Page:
If we had told you last year that in the first two months of the 2023 season, the Rangers and Orioles would be in the top five of our Power Rankings while the Yankees and Astros sat on the outside looking in, would you have believed us? Welcome to Week 8!
Now, New York and Houston have hit their stride of late and are by no means not top-five teams, but it’s still quite a sight to behold. The question becomes: How long can Baltimore and Texas keep it up? Will they be able to hold their respective divisional positions over New York and Houston?
Our expert panel has combined to rank every team in baseball based on a combination of what we’ve seen so far and what we already knew going into the 162-game marathon that is a full baseball season. We also asked ESPN MLB experts David Schoenfield, Bradford Doolittle, Jesse Rogers, Alden Gonzalez and Joon Lee to weigh in with an observation for all 30 teams.
Previous ranking: 1
With their series win against the Brewers, the Rays improved to a ridiculous 21-4 record at home. The group has come back down to earth a bit, but the team still ranks second in all of baseball in run differential at +111, trailing just the Rangers after dropping a 20-1 game to Toronto on Tuesday. Watch out for Yandy Diaz, who’s having the best start to a season of his career with 2.1 Baseball Reference WAR through 42 games, which would be the second-highest bWAR total in his career for a single season. He has hit .322/.425/.599 with 11 dingers so far. — Joon Lee
Previous ranking: 2
Bobby Miller was called up for his major league debut out of necessity Tuesday, a product of Dustin May (forearm) and Julio Urias (hamstring) residing on the injured list. And he impressed against one of the best teams in the sport, effectively using his secondary pitches to hold the Braves to one run in five innings and outduel Spencer Strider in the process. Miller is one of three Dodgers pitching prospects, along with Ryan Pepiot and Gavin Stone, who entered this season looking to prove they deserve an extended look in the major leagues. Pepiot is nursing an oblique strain, but Miller and Stone will continue to get starts while Urias and May recover. Their development will be vital. — Alden Gonzalez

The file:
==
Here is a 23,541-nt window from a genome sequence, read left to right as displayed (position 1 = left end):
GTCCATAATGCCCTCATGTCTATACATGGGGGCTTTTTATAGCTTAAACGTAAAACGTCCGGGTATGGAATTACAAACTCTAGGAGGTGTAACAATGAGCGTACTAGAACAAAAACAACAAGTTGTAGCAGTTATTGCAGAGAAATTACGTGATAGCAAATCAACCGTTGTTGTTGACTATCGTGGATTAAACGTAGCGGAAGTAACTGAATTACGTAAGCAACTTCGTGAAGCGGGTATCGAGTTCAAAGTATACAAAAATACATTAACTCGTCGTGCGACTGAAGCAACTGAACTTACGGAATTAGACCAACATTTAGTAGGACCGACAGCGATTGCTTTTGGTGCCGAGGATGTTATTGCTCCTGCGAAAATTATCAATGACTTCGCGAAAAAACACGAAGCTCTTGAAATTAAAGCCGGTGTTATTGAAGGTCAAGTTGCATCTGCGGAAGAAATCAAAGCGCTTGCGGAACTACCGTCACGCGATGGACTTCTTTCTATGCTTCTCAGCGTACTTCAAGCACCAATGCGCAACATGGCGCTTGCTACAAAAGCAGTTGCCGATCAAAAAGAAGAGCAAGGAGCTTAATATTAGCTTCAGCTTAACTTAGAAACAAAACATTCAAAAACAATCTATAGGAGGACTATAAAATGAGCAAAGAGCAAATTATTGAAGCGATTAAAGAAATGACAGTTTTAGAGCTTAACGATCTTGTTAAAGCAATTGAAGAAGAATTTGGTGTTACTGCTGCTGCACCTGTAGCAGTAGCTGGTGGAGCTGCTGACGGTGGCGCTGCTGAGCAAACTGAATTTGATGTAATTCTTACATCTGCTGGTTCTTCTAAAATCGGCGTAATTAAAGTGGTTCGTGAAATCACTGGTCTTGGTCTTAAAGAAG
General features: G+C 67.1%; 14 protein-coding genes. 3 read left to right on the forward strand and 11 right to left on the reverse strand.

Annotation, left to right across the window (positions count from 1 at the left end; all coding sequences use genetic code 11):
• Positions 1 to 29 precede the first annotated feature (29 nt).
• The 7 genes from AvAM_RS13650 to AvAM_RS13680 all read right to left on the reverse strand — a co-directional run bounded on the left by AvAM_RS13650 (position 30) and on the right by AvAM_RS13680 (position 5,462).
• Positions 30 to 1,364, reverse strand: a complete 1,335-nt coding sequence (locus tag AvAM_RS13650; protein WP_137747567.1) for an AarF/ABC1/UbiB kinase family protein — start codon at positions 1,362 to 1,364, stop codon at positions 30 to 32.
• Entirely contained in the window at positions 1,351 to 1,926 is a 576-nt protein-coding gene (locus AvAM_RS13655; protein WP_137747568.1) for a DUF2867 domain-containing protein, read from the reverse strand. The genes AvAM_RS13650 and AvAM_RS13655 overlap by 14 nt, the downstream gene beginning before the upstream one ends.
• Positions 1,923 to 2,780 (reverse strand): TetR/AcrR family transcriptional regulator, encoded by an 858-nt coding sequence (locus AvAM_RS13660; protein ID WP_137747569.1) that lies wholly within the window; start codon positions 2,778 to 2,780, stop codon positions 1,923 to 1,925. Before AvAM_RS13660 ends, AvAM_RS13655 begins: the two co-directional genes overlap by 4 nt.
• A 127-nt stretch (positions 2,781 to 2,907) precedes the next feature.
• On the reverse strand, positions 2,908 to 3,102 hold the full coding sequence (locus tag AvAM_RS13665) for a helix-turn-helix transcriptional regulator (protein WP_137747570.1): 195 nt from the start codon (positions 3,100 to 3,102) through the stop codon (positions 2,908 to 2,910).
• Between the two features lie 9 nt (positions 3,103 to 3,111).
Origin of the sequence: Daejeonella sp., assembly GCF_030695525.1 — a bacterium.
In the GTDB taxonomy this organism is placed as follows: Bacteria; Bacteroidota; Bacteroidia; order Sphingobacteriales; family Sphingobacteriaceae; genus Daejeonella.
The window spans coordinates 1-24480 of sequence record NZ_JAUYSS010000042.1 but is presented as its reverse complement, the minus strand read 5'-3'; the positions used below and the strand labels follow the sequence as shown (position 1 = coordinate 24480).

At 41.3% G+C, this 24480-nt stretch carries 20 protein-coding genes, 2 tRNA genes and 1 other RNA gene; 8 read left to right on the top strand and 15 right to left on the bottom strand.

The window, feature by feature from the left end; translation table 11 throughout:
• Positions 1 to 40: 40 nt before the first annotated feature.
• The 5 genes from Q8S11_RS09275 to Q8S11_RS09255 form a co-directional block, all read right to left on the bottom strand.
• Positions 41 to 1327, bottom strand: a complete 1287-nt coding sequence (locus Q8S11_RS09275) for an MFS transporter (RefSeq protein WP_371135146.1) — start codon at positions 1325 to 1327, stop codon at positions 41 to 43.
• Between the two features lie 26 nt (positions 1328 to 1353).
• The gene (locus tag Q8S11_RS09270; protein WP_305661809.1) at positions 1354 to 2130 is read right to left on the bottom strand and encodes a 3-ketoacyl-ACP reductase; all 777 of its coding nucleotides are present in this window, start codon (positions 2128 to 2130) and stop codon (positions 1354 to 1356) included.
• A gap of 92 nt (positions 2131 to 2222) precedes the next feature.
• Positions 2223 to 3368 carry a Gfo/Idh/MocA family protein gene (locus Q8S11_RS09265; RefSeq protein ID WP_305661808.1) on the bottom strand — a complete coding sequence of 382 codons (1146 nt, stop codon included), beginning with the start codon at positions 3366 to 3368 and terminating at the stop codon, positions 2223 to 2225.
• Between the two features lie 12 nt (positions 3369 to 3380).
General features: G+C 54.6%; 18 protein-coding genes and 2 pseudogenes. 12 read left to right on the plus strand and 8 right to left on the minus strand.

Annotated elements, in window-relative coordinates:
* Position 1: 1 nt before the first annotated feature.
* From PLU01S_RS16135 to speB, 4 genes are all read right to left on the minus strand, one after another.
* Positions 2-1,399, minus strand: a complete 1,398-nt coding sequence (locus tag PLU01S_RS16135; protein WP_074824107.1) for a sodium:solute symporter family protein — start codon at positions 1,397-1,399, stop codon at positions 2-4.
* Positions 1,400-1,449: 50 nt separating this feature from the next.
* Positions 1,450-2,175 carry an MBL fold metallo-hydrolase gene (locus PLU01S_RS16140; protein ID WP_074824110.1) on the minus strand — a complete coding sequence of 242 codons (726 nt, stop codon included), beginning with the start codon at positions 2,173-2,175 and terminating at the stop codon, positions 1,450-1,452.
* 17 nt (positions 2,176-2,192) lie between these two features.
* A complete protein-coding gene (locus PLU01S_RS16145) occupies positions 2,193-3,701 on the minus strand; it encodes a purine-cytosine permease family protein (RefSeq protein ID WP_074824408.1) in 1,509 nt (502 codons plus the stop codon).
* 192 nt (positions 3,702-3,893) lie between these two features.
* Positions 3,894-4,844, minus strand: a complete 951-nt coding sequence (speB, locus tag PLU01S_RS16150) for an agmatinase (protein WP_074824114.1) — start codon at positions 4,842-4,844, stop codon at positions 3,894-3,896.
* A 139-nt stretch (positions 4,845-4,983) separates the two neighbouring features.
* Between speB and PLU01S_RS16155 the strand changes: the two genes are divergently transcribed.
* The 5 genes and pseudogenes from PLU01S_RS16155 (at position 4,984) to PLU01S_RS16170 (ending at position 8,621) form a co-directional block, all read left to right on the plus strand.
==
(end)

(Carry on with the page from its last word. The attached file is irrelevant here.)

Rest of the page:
Previous ranking: 3
Is it time to start worrying about Michael Harris II? After his stellar rookie season in 2022, he has struggled in 2023. After a sixth consecutive hitless game, the Braves benched Harris on Tuesday with his average sitting at .163 with just one home run in 86 at-bats (he missed 19 games in April with a back strain and two more after jamming his knee upon his return, but he says he’s feeling fine now).
The good news: It hasn’t been a contact issue. His strikeout rate is actually lower than last season while his walk rate has ticked up slightly. On the other hand, although he’s not striking out more, his contact rate on pitches in the zone has dropped. He hit .375 and slugged .708 against four-seam fastballs last season but is hitting just .105 against them in 23 PAs. The Braves hope a session with hitting coach Kevin Seitzer and team consultant Chipper Jones will get Harris back on track. — David Schoenfield
Previous ranking: 4
While the champion Astros are rolling, the Rangers are still hanging on at the top of the American League West. A weekend sweep of the Rockies helped, as Texas and Houston took top offensive honors for the last week (ending on Tuesday). Five players compiled an OPS over 1.000 during that time frame, led by Josh Jung, who produced a 1.447 mark. Corey Seager has also driven in 10 runs in seven games since he returned. Meanwhile, the starting staff has made up for the loss of Jacob deGrom, as Nathan Eovaldi, Martin Perez, Dane Dunning and Jon Gray all spun good outings. It might be late enough in the season to say the Rangers are for real. — Jesse Rogers
Previous ranking: 6
Baltimore continues to further legitimize itself week by week. The rotation remains a point of concern, but the Orioles continue to put up strong performances against some of the best teams in baseball, leading to a +43 run differential. Although Adley Rutschman gets a lot of the national recognition for the O’s, Cedric Mullins is having a bounce-back season, hitting .275/.359/.505 with 8 homers, 13 stolen bases and 1.8 bWAR. Another 30/30 seems plausible for the dynamic outfielder. — Lee
Previous ranking: 8
The Astros welcomed franchise face Jose Altuve back to the lineup over the past week, and he hit the ground running, reaching base in his first four games with a robust .438 OBP over those contests. Then he got sick in Milwaukee. He left the game early with an undisclosed illness Tuesday and was out of the lineup Wednesday. Still, with Altuve back in action and Houston streaking of late, the champs have been looking a lot more champ-like.
With the Astros reaffirming their perpetual contender status and the Rangers leading the AL West in the standings and all of baseball in run differential, the division race is taking on a distinctly Texas-centric character. It should be a banner summer in the Lone Star State. — Bradford Doolittle
Previous ranking: 7